An effective restructuring of the social sciences around the evolutionary model requires that evolutionary theory has explanatory power with respect to the spread of cultural traits: The causal mechanisms involved should be structurally analogous to those of biological evolution. I argue that this is implausible because phenotypical consequences of cultural traits are not causally relevant to their chances of “survival.” (Published Online November 9 2006).
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  8. Denny Borsboom & Gideon J. Mellenbergh (2002). Varia Including Papers From the 1998 Iip Conference the First Five Papers Were Originally Presented to the Iip Conference, Boston, 1998. [REVIEW] Synthese 130:463-464.
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  9. Denny Borsboom, Gideon J. Mellenbergh & Jaap Van Heerden (2002). Functional Thought Experiments. Synthese 130 (3):379 - 387.
    The literature on thought experiments has been mainly concerned with thought experiments that are directed at a theory, be it in a constructive or a destructive manner. This has led some philosophers to argue that all thought experiments can be formulated as arguments. The aim of this paper is to draw attention to a type of thought experiment that is not directed at a theory, but fulfills a specific function within a theory. Such thought experiments are referred to as functional (...)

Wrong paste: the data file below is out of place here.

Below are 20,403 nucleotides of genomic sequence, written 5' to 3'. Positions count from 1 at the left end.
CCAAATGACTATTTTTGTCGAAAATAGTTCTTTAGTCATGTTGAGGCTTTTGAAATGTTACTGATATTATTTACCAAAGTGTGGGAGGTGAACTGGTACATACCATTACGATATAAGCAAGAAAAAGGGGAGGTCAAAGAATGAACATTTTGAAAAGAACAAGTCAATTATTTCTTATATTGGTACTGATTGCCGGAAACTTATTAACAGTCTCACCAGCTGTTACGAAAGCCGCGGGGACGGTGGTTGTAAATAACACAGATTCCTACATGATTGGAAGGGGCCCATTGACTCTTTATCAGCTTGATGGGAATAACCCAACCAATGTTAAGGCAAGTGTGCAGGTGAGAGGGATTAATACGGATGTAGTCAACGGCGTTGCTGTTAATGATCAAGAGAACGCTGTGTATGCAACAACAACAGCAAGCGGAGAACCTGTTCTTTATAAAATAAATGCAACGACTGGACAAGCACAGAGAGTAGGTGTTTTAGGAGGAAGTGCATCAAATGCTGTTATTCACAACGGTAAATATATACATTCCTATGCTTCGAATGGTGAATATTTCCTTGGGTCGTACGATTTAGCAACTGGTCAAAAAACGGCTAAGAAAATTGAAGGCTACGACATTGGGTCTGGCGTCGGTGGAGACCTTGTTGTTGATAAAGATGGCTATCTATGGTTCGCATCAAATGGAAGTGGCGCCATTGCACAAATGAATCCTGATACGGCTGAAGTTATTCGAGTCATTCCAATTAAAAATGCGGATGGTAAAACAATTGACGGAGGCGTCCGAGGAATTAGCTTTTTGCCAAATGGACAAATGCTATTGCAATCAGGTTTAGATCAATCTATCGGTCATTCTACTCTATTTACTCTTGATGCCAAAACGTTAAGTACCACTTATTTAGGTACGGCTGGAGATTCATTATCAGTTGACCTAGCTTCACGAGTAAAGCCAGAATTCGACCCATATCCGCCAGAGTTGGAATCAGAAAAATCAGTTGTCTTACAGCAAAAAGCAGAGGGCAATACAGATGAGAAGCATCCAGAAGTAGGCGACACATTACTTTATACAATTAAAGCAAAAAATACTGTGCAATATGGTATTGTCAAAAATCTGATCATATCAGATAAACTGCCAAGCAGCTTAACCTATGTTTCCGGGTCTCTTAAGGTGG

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  10. Denny Borsboom, Gideon J. Mellenbergh & Jaap van Heerden (2002). Functional Thought Experiments. Synthese 130 (3):379 - 387.
    The literature on thought experiments has been mainly concernedwith thought experiments that are directed at a theory, be it in aconstructive or a destructive manner. This has led somephilosophers to argue that all thought experiments can beformulated as arguments. The aim of this paper is to drawattention to a type of thought experiment that is not directed ata theory, but fulfills a specific function within a theory. Suchthought experiments are referred to as functional thoughtexperiments, and they are routinely used in (...)